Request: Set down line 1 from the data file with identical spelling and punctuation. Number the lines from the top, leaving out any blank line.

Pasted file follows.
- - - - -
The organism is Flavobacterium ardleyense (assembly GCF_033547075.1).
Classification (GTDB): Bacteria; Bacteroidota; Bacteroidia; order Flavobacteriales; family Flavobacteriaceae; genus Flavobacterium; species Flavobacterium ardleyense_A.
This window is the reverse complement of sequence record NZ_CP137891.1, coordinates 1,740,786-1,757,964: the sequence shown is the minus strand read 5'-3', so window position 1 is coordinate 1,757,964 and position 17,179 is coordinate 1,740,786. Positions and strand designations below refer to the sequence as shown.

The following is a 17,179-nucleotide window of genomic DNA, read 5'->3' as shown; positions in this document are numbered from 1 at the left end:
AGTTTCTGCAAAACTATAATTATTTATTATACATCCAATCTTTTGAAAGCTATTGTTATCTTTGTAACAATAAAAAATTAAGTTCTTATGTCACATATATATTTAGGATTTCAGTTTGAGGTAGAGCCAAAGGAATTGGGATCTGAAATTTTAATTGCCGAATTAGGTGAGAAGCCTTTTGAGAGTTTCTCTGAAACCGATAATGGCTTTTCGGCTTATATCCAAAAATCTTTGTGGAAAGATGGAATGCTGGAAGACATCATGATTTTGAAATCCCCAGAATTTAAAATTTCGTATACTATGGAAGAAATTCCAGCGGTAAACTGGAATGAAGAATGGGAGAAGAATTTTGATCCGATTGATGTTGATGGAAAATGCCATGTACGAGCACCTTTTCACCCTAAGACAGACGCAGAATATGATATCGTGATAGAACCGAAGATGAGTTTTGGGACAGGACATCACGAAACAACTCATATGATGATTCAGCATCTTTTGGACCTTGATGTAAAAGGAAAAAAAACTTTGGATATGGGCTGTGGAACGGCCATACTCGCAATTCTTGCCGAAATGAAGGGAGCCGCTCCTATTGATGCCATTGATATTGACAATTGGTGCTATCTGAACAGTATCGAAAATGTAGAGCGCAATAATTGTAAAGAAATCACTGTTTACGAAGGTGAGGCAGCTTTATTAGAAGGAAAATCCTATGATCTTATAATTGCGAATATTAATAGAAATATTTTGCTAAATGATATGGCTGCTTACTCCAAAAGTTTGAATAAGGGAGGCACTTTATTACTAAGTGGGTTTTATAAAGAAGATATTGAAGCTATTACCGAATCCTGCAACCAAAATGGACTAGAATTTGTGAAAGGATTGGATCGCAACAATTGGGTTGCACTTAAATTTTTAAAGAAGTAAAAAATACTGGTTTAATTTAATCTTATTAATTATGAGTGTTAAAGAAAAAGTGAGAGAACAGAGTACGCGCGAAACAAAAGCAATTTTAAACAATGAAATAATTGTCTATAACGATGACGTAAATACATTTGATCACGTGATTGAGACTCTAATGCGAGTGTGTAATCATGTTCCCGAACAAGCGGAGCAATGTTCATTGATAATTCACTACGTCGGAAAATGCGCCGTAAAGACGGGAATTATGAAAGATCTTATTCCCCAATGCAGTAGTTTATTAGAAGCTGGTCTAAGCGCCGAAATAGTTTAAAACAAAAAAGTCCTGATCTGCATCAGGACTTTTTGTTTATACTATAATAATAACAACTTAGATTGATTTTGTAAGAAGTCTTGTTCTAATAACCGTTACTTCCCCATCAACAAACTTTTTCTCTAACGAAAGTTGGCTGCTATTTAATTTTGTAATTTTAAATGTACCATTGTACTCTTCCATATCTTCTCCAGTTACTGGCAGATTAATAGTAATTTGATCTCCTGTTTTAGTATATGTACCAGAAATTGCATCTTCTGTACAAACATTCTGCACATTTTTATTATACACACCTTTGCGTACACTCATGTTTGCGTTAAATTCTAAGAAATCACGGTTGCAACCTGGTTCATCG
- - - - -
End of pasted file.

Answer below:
The organism is Flavobacterium ardleyense (assembly GCF_033547075.1).